These groups include Treasury Secretary Steven Mnuchin, then-National Economic Council Director Gary Cohn and Domestic Policy Council Director Andrew Bremberg. Bremberg has served as a key liaison with Brennan.
One of Amazon’s biggest defenders within the White House was Cohn, who had told Trump that the Postal Service actually made money on the payments Amazon made for package delivery. Cohn announced his departure from the White House in March.
While Trump has leveled a variety of criticisms at Amazon, his efforts to increase the company’s shipping and delivery costs stand as the only known official action he’s taken to go after the company.
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Trump has berated Amazon and The Post on social media, briefly driving down Amazon’s stock price. See, Amazon stock market value falls by $5bn after critical Trump tweet (August 2017). And he has said publicly that he doesn’t believe the information he has been presented by some of his advisers and Brennan herself regarding the Postal Service’s contract with Amazon.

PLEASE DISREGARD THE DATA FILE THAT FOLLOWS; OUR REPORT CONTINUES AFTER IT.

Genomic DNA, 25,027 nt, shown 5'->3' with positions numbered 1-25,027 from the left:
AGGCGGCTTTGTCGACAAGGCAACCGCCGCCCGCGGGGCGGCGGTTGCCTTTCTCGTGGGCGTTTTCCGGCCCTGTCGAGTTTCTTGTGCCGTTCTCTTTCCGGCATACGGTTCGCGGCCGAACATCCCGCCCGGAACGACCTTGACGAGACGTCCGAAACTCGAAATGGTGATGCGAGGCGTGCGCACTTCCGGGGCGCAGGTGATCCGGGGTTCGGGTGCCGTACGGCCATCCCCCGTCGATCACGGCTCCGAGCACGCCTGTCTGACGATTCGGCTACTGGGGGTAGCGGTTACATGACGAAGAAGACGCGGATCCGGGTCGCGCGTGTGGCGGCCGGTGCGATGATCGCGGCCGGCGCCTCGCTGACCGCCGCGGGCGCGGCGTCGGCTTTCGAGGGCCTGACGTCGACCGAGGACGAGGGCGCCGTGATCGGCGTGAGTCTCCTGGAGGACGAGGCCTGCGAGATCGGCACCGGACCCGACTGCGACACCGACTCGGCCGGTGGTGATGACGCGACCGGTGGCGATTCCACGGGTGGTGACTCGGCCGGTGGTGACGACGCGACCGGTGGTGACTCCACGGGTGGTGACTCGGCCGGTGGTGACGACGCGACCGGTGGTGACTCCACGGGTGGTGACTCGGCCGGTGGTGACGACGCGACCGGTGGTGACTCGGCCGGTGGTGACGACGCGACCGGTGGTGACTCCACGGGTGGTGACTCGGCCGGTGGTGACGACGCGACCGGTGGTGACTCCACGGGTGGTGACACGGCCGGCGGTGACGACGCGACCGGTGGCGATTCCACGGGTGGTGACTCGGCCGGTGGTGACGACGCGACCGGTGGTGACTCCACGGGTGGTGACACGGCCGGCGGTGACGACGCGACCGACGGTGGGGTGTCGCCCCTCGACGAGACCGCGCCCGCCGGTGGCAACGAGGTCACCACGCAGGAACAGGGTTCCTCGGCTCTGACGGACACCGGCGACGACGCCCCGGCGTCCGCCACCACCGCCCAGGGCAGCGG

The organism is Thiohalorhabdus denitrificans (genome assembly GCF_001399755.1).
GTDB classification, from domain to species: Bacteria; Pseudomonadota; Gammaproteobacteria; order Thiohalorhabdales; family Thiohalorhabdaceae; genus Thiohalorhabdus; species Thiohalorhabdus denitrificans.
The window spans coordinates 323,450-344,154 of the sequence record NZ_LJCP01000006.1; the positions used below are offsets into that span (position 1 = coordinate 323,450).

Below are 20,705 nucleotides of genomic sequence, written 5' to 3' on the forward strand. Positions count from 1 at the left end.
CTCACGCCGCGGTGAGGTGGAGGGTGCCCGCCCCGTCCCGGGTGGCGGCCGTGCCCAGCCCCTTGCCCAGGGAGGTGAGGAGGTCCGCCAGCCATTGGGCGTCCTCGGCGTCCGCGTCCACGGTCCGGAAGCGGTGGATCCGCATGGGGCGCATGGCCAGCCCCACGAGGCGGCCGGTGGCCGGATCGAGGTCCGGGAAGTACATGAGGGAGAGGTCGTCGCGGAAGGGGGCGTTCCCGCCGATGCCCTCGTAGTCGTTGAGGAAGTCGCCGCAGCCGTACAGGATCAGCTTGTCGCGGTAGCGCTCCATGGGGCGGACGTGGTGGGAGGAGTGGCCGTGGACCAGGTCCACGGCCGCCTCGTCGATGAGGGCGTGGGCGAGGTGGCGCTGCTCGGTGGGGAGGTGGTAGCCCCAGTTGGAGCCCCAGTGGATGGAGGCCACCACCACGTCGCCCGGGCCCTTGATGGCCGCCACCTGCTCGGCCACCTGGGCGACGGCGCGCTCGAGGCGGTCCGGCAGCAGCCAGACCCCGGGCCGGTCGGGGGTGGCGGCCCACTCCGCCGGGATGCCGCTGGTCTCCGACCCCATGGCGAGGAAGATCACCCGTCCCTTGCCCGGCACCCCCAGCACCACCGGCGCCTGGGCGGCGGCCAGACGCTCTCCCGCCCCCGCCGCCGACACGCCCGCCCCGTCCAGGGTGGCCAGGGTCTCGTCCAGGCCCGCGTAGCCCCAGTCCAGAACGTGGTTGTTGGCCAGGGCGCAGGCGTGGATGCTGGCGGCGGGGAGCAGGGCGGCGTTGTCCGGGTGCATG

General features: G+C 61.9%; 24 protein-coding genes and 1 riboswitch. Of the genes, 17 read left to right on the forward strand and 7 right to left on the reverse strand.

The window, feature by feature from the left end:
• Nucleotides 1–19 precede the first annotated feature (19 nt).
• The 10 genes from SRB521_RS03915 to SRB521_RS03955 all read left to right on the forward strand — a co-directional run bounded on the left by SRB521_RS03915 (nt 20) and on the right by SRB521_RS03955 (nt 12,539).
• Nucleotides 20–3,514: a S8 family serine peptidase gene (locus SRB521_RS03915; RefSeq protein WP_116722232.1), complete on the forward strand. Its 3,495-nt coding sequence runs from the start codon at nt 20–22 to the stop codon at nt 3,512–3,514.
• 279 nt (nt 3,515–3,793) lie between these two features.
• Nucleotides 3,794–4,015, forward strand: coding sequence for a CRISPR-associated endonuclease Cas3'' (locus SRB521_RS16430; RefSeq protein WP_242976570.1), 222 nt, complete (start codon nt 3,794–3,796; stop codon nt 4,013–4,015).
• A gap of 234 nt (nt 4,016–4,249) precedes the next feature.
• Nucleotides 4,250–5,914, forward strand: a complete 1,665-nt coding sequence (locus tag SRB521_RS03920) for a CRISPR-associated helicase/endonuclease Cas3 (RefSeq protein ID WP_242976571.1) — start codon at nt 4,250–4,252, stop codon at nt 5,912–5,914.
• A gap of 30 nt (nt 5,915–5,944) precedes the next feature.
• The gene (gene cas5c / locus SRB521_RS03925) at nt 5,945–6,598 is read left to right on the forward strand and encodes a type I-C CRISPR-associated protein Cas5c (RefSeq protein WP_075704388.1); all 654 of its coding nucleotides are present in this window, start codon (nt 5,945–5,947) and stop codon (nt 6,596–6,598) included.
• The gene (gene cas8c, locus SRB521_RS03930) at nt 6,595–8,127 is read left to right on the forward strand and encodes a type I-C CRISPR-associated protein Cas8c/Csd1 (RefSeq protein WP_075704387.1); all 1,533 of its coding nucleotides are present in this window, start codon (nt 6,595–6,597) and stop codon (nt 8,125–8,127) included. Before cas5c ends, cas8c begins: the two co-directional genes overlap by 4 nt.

“I am right about Amazon costing the United States Post Office massive amounts of money for being their Delivery Boy,” he tweeted on April 3. “Amazon should pay these costs (plus) and not have them bourne by the American Taxpayer. Many billions of dollars. P.O. leaders don’t have a clue (or do they?)!”
Details of Amazon’s contract with the Postal Service are secret, making it difficult for financial experts to assess claims about the relationship. Amazon has said that publicly releasing the contract, which contains detailed information on the company’s delivery systems, would give competitors an unfair advantage.